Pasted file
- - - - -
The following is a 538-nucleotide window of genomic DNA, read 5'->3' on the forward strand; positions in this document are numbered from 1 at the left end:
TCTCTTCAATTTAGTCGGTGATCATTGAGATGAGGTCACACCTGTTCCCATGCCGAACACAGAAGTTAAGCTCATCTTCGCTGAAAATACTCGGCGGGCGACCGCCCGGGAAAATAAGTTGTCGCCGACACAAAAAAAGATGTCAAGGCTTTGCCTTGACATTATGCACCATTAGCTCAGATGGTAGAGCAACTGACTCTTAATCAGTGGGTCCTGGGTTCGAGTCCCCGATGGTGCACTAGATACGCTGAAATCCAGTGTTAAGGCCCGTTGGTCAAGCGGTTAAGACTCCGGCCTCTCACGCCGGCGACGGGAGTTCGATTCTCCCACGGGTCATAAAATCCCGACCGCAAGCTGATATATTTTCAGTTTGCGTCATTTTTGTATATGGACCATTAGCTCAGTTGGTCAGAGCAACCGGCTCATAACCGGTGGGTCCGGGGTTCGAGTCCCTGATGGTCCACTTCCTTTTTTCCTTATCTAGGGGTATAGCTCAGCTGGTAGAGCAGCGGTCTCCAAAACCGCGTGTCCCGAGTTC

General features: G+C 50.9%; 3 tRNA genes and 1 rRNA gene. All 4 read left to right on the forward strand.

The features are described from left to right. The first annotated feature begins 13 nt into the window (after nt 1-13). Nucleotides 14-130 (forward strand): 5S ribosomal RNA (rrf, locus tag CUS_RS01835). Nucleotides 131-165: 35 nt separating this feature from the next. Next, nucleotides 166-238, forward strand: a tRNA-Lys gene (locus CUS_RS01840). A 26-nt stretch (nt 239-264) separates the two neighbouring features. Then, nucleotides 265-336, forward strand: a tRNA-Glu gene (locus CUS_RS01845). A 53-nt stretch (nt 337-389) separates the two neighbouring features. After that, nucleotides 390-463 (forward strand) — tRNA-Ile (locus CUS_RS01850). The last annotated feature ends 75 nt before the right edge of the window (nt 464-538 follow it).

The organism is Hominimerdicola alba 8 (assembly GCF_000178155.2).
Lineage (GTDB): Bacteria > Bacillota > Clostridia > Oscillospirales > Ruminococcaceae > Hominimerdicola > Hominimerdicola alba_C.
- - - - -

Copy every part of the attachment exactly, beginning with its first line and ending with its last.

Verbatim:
The following is a 538-nucleotide window of genomic DNA, read 5'->3' on the forward strand; positions in this document are numbered from 1 at the left end:
TCTCTTCAATTTAGTCGGTGATCATTGAGATGAGGTCACACCTGTTCCCATGCCGAACACAGAAGTTAAGCTCATCTTCGCTGAAAATACTCGGCGGGCGACCGCCCGGGAAAATAAGTTGTCGCCGACACAAAAAAAGATGTCAAGGCTTTGCCTTGACATTATGCACCATTAGCTCAGATGGTAGAGCAACTGACTCTTAATCAGTGGGTCCTGGGTTCGAGTCCCCGATGGTGCACTAGATACGCTGAAATCCAGTGTTAAGGCCCGTTGGTCAAGCGGTTAAGACTCCGGCCTCTCACGCCGGCGACGGGAGTTCGATTCTCCCACGGGTCATAAAATCCCGACCGCAAGCTGATATATTTTCAGTTTGCGTCATTTTTGTATATGGACCATTAGCTCAGTTGGTCAGAGCAACCGGCTCATAACCGGTGGGTCCGGGGTTCGAGTCCCTGATGGTCCACTTCCTTTTTTCCTTATCTAGGGGTATAGCTCAGCTGGTAGAGCAGCGGTCTCCAAAACCGCGTGTCCCGAGTTC

General features: G+C 50.9%; 3 tRNA genes and 1 rRNA gene. All 4 read left to right on the forward strand.

The features are described from left to right. The first annotated feature begins 13 nt into the window (after nt 1-13). Nucleotides 14-130 (forward strand): 5S ribosomal RNA (rrf, locus tag CUS_RS01835). Nucleotides 131-165: 35 nt separating this feature from the next. Next, nucleotides 166-238, forward strand: a tRNA-Lys gene (locus CUS_RS01840). A 26-nt stretch (nt 239-264) separates the two neighbouring features. Then, nucleotides 265-336, forward strand: a tRNA-Glu gene (locus CUS_RS01845). A 53-nt stretch (nt 337-389) separates the two neighbouring features. After that, nucleotides 390-463 (forward strand) — tRNA-Ile (locus CUS_RS01850). The last annotated feature ends 75 nt before the right edge of the window (nt 464-538 follow it).

The organism is Hominimerdicola alba 8 (assembly GCF_000178155.2).
Lineage (GTDB): Bacteria > Bacillota > Clostridia > Oscillospirales > Ruminococcaceae > Hominimerdicola > Hominimerdicola alba_C.